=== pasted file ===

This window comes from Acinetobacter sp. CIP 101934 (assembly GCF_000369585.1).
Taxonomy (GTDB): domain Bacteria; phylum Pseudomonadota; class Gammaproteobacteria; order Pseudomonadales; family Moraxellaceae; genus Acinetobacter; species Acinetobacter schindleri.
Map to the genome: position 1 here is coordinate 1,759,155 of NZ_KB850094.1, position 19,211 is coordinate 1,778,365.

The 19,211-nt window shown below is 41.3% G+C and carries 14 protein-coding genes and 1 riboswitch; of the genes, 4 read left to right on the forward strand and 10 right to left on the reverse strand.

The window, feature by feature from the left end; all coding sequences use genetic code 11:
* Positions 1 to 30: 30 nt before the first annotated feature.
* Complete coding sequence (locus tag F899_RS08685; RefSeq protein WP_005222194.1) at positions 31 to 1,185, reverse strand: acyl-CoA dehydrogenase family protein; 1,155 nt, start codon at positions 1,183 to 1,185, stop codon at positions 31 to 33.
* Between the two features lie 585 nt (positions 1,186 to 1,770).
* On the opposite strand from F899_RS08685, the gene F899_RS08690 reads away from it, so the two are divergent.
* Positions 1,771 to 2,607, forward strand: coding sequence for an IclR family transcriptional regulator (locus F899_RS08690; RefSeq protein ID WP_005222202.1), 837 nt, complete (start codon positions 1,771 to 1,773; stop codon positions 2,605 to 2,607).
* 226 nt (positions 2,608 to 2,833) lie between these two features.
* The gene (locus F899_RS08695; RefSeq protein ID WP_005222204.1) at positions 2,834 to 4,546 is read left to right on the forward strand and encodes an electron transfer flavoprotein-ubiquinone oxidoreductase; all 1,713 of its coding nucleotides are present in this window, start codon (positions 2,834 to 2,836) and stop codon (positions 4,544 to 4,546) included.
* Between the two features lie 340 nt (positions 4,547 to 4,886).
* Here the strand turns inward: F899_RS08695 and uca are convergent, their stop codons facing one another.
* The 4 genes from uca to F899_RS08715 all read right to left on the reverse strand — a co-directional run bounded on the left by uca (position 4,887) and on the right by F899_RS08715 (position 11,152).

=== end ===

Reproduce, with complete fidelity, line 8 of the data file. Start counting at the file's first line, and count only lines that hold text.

* Between the two features lie 585 nt (positions 1,186 to 1,770).